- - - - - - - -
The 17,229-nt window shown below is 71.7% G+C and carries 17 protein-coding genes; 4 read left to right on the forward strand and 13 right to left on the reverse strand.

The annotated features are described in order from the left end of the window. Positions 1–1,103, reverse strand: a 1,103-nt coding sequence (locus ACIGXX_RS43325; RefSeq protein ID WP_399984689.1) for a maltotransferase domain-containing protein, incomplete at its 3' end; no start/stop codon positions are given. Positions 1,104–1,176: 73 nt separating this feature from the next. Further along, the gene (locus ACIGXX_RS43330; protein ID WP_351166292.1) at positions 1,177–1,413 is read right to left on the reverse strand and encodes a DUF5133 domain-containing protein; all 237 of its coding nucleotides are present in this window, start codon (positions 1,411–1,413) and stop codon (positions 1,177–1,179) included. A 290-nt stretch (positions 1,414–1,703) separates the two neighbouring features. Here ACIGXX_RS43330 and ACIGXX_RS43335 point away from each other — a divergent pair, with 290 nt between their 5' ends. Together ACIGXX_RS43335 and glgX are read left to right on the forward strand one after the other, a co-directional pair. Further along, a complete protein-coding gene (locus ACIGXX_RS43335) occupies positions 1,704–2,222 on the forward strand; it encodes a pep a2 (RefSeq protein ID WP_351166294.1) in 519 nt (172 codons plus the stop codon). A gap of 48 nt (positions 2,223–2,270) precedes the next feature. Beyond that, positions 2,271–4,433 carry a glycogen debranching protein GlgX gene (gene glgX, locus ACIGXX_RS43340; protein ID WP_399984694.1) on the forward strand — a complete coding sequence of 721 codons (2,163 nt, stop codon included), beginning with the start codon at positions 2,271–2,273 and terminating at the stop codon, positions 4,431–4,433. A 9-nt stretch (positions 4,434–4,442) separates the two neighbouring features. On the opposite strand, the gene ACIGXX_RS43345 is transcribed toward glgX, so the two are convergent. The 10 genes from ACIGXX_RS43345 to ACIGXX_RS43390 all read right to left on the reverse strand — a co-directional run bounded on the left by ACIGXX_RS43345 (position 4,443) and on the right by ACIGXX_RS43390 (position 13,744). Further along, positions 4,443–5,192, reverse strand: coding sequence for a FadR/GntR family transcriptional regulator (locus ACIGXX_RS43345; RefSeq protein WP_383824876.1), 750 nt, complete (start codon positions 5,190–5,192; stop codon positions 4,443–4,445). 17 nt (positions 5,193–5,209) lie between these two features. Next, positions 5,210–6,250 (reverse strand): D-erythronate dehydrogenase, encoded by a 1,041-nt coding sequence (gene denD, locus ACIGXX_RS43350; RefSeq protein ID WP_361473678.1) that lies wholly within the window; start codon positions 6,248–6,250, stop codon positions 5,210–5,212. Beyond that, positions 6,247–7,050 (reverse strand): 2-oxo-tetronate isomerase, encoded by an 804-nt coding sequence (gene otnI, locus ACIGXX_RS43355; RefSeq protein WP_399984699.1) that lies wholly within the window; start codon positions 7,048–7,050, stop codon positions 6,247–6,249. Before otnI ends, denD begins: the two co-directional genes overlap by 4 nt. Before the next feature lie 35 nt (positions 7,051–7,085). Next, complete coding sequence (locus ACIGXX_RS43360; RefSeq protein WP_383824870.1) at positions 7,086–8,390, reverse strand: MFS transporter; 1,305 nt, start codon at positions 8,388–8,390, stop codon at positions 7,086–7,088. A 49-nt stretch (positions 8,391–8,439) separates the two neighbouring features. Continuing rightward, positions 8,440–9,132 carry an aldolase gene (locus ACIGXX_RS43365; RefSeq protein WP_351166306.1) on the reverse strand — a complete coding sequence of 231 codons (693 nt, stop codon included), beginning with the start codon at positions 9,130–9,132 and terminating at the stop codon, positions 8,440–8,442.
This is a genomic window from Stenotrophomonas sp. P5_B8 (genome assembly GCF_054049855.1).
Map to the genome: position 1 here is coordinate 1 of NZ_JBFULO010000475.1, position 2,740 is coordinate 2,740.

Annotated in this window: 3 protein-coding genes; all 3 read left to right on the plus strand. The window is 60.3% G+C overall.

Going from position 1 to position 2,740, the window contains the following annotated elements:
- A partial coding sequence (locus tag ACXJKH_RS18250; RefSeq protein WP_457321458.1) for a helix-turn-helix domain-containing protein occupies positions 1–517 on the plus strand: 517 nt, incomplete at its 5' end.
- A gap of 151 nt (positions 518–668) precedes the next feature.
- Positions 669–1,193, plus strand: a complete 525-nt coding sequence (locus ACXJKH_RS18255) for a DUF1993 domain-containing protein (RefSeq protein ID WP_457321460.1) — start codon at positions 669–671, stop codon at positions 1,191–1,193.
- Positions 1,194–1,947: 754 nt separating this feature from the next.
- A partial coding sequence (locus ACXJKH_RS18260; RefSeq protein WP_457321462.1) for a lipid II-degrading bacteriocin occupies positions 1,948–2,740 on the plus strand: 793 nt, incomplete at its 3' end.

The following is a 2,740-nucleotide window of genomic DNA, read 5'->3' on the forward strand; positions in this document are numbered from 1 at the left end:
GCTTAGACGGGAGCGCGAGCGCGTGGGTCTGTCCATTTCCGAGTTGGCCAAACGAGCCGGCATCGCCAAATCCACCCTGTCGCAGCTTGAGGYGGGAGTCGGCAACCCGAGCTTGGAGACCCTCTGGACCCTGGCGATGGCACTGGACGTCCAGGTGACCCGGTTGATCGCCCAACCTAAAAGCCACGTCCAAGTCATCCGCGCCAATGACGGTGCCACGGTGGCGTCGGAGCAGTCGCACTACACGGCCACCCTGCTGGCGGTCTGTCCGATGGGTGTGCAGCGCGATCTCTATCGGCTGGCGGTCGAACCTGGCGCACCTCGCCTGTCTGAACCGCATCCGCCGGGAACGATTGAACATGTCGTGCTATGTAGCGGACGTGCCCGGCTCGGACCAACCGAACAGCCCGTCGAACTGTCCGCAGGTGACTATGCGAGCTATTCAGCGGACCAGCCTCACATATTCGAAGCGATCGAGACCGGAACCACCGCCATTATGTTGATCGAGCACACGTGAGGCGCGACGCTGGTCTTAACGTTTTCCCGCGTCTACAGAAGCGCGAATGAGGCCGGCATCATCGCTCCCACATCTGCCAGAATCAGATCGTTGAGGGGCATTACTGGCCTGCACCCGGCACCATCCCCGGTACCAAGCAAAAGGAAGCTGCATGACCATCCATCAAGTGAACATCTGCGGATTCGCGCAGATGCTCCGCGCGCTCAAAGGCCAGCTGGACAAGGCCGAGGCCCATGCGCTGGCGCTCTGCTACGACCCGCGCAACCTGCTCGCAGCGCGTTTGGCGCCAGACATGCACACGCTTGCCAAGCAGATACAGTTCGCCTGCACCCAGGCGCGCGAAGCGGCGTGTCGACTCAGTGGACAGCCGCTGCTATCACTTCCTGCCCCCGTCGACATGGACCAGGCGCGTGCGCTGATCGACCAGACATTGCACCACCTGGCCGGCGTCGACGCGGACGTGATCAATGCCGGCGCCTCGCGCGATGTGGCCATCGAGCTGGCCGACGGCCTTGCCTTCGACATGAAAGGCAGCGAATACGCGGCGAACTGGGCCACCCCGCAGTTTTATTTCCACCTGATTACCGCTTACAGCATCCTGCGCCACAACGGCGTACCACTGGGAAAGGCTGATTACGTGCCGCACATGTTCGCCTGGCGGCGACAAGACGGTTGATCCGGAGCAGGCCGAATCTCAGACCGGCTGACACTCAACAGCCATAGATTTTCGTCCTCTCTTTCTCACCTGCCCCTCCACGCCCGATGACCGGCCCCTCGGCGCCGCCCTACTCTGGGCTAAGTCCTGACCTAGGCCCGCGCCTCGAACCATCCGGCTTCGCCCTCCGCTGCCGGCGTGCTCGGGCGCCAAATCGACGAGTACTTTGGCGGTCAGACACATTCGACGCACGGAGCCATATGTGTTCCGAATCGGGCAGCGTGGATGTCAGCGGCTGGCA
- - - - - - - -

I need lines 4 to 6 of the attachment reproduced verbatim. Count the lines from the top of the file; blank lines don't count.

Map to the genome: position 1 here is coordinate 1 of NZ_JBFULO010000475.1, position 2,740 is coordinate 2,740.

Annotated in this window: 3 protein-coding genes; all 3 read left to right on the plus strand. The window is 60.3% G+C overall.

Going from position 1 to position 2,740, the window contains the following annotated elements: